Exercise is important for your pedigree but caution needs to be taken. As a puppy, your Corso should not be allowed to do anything that you would not wish your full-grown Corso to do, like jumping, rough play. During growth periods your Corso puppy is subject to joint injury. You will need to be especially careful during these times to control excessive exercise. A puppy may play at its own rate but should not be encouraged to take long walks, jump obstacles, or any other exercise that will stress the joints. This is not to say the puppy has to be confined. Just use caution and do not allow it to over exert itself.

After about 18 months the growth rate has decreased and the puppy has just about reached its full stature. It is important that you NOT over exercise any Corso under 2 years of age. Up until this age (and sometimes later) their skeleton is still developing. When you do begin to exercise your Corso, begin GRADUALLY. Build up SLOWLY. Make sure you know and watch for the signs of your dog getting tired or overheated. Take ice and water with you in case the dog overheats.


Whilst a puppy your Corso should be consuming a balanced diet. There are a few things that we believe is a must for a large pedigree’s development.

  • Optimised Protein and Fat levels
  • Balanced Calcium and Phosphorus
  • Natural Vitamins and Minerals

 There are many varieties that you as the owner can choose from to feed your puppy.

 At Thore Cane Corso we use our own super-food mix for optimum performance:

  • A high quality pellet/kibble soaked in warm puppy milk or warm water, there is a large range to choose from however we recommend Performa dog as it is an all in one diet where you do not have to change due to the growth of the pedigree or Advance Large Breed Puppy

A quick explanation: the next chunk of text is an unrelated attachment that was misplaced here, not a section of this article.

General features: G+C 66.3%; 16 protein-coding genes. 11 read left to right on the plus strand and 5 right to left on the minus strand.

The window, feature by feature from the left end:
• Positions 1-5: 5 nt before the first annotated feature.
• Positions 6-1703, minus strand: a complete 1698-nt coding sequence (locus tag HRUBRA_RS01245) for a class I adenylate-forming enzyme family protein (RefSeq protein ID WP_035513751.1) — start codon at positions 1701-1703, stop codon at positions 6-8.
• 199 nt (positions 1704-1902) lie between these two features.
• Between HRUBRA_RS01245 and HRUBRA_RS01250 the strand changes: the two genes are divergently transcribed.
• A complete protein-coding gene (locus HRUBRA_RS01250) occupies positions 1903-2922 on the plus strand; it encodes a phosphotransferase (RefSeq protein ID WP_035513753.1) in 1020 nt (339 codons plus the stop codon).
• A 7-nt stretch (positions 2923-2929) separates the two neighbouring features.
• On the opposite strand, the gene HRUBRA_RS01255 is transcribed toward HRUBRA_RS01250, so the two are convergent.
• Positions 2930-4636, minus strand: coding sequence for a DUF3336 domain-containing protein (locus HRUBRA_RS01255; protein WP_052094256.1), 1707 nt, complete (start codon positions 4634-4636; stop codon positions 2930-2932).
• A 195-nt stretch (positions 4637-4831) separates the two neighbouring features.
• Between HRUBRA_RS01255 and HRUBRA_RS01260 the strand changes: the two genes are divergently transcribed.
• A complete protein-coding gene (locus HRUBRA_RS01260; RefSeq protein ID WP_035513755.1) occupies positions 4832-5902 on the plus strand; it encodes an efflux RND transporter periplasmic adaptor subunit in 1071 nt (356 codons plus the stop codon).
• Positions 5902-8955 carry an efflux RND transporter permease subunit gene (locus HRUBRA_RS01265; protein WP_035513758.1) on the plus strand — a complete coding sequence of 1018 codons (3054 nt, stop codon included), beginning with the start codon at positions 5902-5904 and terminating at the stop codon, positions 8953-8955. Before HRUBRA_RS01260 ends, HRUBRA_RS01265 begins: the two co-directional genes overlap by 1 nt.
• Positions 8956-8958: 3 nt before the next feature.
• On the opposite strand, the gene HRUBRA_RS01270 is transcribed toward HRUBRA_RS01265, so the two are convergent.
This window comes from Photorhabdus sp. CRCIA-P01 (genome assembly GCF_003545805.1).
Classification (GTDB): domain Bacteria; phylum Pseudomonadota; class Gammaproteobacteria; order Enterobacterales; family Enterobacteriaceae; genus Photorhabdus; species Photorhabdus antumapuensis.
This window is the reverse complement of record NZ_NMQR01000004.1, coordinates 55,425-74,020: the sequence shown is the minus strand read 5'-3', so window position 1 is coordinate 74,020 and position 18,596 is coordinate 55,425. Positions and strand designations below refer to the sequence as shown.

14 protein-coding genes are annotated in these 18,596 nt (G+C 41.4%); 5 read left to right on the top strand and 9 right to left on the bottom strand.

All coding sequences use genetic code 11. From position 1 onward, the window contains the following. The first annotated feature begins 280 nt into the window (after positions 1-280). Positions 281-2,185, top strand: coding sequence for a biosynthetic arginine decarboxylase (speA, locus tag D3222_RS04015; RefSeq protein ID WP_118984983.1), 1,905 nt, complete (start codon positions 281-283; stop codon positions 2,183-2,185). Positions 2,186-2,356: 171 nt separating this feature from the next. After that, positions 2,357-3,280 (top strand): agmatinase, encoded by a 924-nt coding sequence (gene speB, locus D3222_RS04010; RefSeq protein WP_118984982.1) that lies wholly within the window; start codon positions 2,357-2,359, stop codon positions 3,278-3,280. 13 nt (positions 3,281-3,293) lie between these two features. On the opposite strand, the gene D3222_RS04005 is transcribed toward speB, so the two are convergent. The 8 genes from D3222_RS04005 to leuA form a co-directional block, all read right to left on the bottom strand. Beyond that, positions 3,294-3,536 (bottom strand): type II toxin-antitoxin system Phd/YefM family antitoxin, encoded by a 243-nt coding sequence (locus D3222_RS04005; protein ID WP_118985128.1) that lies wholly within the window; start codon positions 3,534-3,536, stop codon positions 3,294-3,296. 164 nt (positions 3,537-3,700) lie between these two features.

• Raw beef, kangaroo and chicken mince and occasionally sausage mince
  • Salmon heads & Sardines that they absolutely love
  • Fresh fruit and vegetables
  • Boiled pasta and rice
  • Raw egg and Cod Liver Oil once a week
  • Beef and chicken stock adds flavor
  • The occasional specialised tin food is ok but is best in small doses mainly just to add flavour and great for weaning puppies

 And to spoil them threw Summer & Winter, Add 2 litres of water to a large pot, add 1 tablespoon of Vegemite, 2 tablespoons of crushed garlic, 3 tablespoons of natural honey, 2 standard teabags and 1 mint tea bag, 1 cube of chicken stock and 1 cube of vegetable stock and bring to the boil for 5 minutes and divide it out between your pedigrees. In winter serve warm and in summer freeze this in Chinese food containers and give it frozen to cool them down, they will treat this more like a toy.

There are many ways to prepare your puppies meals. We like to mix it up so they think they are getting something different each day, we combine the products above on different days creating different tastes and textures: NOTE "WATER SHOULD BE ADDED TO PELLET FOOD". This is where we dilute the beef and chicken stock. You also have to remember that there may be certain products that your puppy will not like so it is good to introduce a large variety early. For example we use carrots as puppy treats, although it can be a little messy at times teething puppies love them and as they get older they still like to eat them. If you combine all of the above on a weekly basis you will have a healthy pedigree and will enhance the overall appearance of your Corso.